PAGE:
Birding around Gisborne, Victoria

Crimson Rosella, Australian National Botanic Gardens, Canberra

Crimson Rosella, Australian National Botanic Gardens, Canberra

On our holiday earlier this year we stayed for several days with friends in Gisborne, north of Melbourne. I didn’t deliberately go our birding while there but we did go for several drives in the district and I’ll write about those in coming days.

Instead, I took note of those species I saw or heard around the garden and on a walk we did one evening. I was quite surprised by the numbers of Common Mynas now present in Gisborne. I can’t recall ever seeing so many on previous visits. On one occasion there must have been at least 30 sitting on a neighbour’s roof and fence. That is too many!

The town still has large numbers of Sulphur-crested Cockatoos and Long Billed Corellas. Several times I heard a small flock of Yellow-tailed Black Cockatoos flying over. Crimson Rosellas (photo) are also quite common in the area, but I can’t recall seeing or hearing any lorikeets or Galahs on this visit. They must have been around, but I didn’t record any this time.

The common garden birds, apart from the mynas, included House Sparrows, Common Blackbirds, Australian Magpies, Red Wattlebirds and New Holland Honeyeaters. Interestingly, the Mynas seem to have replaced the Common Starling.

I also saw a small flock of thornbills moving through the garden. None would give me a good enough look to positively ID them. They might have been Little Thornbills, but I can’t be sure.

Great Birding Moments #15 Long Billed Corellas

Long Billed Corellas

Long Billed Corellas

This great birding moment occured not in the field but at my computer. A few weeks ago we visited Laratinga Wetlands at Mt Barker in the Adelaide Hills, South Australia. It was a calm and mild evening and we had a cuppa and a few biscuits while sitting on a log placed near the water’s edge. There was the usual squadron of ducks, grebes and coots swimming about – or headed in our direction hoping for a tasty handout. (Word must be out that my wife’s Anzac biscuits are superb).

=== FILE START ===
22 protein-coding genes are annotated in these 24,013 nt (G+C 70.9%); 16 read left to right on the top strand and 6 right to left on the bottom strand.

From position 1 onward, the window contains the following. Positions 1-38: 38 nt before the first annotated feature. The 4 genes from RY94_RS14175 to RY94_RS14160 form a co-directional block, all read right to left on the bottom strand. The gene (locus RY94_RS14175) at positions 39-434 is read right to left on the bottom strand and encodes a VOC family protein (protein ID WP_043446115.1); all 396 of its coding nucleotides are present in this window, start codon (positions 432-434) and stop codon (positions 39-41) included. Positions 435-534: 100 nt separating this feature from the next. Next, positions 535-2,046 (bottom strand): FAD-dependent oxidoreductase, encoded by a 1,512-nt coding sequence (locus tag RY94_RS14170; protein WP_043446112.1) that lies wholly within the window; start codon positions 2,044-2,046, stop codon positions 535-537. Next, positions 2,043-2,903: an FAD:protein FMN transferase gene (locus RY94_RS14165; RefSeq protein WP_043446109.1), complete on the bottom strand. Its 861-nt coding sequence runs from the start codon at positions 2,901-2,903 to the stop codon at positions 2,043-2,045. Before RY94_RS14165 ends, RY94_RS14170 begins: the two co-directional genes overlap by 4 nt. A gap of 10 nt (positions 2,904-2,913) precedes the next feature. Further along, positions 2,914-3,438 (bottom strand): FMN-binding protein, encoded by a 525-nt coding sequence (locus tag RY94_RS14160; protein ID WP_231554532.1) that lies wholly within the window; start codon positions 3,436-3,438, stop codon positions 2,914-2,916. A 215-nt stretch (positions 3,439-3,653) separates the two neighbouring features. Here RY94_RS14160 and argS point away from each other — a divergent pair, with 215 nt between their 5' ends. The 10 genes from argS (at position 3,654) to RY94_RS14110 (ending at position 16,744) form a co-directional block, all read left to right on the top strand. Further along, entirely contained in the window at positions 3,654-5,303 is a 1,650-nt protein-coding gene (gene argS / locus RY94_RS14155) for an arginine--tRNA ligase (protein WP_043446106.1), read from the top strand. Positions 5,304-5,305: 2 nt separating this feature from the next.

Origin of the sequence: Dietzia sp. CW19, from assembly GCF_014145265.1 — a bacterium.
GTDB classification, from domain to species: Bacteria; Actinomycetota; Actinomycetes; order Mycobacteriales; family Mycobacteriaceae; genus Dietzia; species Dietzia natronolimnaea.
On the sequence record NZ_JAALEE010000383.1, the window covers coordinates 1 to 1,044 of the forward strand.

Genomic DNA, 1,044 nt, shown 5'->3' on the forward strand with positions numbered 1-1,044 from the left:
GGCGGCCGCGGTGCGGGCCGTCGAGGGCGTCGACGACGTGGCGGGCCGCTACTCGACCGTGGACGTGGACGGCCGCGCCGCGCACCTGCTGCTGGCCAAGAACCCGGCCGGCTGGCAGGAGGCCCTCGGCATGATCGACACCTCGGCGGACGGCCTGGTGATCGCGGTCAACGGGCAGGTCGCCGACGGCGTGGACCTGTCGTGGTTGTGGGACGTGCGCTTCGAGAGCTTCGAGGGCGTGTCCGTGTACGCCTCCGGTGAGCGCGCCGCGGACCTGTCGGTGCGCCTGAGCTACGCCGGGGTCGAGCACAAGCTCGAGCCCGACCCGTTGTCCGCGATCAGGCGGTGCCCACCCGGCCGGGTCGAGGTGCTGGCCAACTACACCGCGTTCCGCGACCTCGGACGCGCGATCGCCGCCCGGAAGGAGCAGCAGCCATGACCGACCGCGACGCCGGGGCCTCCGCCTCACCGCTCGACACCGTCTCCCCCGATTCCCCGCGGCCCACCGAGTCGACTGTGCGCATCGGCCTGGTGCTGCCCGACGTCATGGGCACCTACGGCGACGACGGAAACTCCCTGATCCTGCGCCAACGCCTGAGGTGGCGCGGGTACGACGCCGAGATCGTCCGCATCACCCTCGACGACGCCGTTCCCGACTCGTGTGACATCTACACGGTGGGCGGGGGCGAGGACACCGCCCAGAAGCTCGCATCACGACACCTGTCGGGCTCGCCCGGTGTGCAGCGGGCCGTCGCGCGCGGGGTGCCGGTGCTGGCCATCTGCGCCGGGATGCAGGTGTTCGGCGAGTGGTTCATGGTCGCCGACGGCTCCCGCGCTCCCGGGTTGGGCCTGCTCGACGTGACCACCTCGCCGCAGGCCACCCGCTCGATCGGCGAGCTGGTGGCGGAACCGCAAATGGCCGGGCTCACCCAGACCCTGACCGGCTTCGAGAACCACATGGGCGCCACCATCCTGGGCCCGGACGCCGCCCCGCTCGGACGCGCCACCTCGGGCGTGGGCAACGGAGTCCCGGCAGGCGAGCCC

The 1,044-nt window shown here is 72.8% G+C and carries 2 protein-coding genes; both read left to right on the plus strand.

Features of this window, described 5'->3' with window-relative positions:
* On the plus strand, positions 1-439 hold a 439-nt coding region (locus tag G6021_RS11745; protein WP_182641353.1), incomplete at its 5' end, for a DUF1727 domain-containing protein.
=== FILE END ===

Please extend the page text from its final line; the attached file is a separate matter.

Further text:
Long Billed Corellas

Long Billed Corellas

A small flock of Corellas flew in and landed on a nearby tree. “Little Corellas” was my immediate thought and wrote that in my notebook. It was only when I downloaded the photos to my computer that night that I realised that they were actually Long Billed Corellas. Oops. Never assume anything – check them out carefully. It’s a good rule of thumb when birding. I had momentarily lapsed into thinking that they were Littles when in fact both species are common in our state.

Related articles:

  • Little Corellas – about calls to cull the large numbers of corellas in parts of South Australia.

Updated November 2013.

Call to Cull Corellas

South Australia’s longest serving member of parliament, Graham Gunn, has called for a cull of corellas in the mid-north of the state. He is advocating the use of strychnine. I heard him being interviewed on the radio this morning and he admitted that the use of strychnine was illegal in our state, but thought that National Parks Rangers could be employed to deal with the problem.

In parliament yesterday he even gave a suitable recipe using strychnine which would have them “falling out of the sky like Spitfires.” He went on to outline the great damage the species is doing in his electorate. He claimed that they were in plague proportions.

During his interview on the┬áradio this morning, a very distraught caller rang in to remind listeners of the story of America’s Passenger Pigeons. Once seen in flocks of millions not a single bird remains.

Some might suggest he is focusing on the wrong “pest” species that needs culling.

To read the article in The Advertiser click here. (Sorry – this link no longer works)

Updated: May 30th, 2017.